To My Daughter as You Turn 13.

Mother and daughter

 

By Dana Gornall

I remember your very first birthday.

You woke me in the middle of the darkest part of the night, nudging me gently and signaling that it was soon time for you to be born.

Lying awake, eyes fixed at the ceiling in the dim blue-gray light casting shadows that can only be seen by eyes that have been open long enough in the dark, I felt the beginnings of your coming. Dull aches turned into sharpness, which turned into longer and more intense clutching pangs that left me quiet and focused on what my body was doing.

And yet I still wondered if it was time.

I lay quietly listening to soft breathings of others sleeping in the house. It was intimate really, just you and me awake and waiting—waiting for when would be the time.

You took your time though, and we didn’t meet until the middle of the darkest part of the night the next day. I remember wondering how I would be able to love more, when my heart had already seemed to have gone beyond it’s capacity.

I soon found there was no limit and love could overfill every piece of my heart.

I remember how we struggled with nursing. What seemed like something I had a handle on before, now with you seemed awkward and unfamiliar again and I worried you wouldn’t be able. In just a few weeks, though we found our way and my nights were dotted and broken with wake and sleep, and sitting in a rocking chair in the middle of the darkest part of the night.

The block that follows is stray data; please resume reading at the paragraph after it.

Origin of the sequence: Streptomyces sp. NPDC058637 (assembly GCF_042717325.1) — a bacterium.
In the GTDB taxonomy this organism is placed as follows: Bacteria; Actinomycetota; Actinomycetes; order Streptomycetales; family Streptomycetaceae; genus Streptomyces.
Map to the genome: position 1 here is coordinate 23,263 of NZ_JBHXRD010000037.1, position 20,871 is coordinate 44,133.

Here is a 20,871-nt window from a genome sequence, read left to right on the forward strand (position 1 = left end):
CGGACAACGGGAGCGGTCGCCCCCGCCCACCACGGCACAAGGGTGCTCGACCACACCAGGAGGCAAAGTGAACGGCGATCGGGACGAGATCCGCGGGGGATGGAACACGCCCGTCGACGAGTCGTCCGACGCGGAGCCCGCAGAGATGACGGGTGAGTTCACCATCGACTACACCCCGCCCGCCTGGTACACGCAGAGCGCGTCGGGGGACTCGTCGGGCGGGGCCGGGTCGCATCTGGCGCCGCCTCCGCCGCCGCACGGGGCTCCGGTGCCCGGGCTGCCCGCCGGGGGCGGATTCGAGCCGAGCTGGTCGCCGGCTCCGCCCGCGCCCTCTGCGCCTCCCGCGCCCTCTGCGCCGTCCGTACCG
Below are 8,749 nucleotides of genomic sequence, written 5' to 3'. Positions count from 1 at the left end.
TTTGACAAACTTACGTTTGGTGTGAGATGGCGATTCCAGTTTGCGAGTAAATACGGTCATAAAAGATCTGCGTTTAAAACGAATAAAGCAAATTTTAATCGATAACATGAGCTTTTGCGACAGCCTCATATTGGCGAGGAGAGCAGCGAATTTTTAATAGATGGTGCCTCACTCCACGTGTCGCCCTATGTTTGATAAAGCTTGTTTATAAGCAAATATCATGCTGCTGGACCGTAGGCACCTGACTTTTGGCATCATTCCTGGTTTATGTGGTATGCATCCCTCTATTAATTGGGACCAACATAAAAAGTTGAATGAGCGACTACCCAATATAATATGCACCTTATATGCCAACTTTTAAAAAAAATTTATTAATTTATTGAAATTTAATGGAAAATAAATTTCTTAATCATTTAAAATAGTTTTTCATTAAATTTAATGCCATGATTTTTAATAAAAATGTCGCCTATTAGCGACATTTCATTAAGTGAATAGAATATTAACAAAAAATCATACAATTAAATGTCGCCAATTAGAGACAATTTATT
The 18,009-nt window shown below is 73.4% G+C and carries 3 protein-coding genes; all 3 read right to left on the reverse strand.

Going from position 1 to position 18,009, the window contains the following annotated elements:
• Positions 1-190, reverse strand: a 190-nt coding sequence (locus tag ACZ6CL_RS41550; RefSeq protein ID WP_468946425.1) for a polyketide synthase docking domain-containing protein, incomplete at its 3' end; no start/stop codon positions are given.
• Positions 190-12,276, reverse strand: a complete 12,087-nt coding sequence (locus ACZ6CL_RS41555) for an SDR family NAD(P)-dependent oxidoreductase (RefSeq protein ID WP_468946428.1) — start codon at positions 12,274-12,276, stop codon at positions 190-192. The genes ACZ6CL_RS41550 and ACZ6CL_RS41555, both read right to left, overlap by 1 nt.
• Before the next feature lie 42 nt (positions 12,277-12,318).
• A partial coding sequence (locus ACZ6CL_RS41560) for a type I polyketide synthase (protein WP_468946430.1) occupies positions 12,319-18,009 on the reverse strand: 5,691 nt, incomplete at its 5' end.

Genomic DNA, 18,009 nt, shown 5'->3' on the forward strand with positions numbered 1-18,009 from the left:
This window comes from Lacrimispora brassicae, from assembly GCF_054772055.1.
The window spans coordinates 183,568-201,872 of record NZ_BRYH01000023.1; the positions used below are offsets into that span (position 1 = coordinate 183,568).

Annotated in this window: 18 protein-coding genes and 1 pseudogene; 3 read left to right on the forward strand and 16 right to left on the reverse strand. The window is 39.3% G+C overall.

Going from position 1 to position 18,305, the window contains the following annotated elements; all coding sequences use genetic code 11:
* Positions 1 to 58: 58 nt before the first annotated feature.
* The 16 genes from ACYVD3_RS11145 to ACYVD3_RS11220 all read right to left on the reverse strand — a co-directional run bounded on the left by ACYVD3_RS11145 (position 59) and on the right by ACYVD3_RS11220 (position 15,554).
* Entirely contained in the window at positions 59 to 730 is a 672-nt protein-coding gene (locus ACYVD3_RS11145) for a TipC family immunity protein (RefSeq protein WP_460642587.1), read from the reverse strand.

I remember how you learned how to crawl so quickly and then how you pulled yourself up and took your first steps before I could stop you. Always adventurous and practically fearless, you were ready to do things on your own before I was ready to let you.

You brought giggles into my home and life. Tender tiny hands, and an ever-nurturing soul—you have always seemed to make other people light up when they see you or are around you.

You have so many different sides of the person you are.

I love your tenacious spirit. The little girl that stomped her feet in protest after being asked to put away the the tiny chair you had dragged out in the middle of the room. You pitched a temper tantrum, picking it up and throwing it in defiance.

The child that pulled aside a preschool boy and convinced him to sit along side you smashing play dough and chatting about fairies while all of the other boys were fighting dragons and swinging imaginary swords. The baby girl who colored pictures for me and brought me a cool washcloth when I was confined to bed after a nasty bout of the flu. These are all just parts and moments, but they are a highlight reel that flickers and jumps and tells the world who you are in small ways.

I love your silliness, your energy and the way you sing at the top of your lungs when you don’t care if anyone can hear or whether or not you hit the right notes. I love that you get tears in your eyes just like me when we watch sad movies and I love that when you were little you had at least 14 stuffed animal dogs and named every single one of them Solo.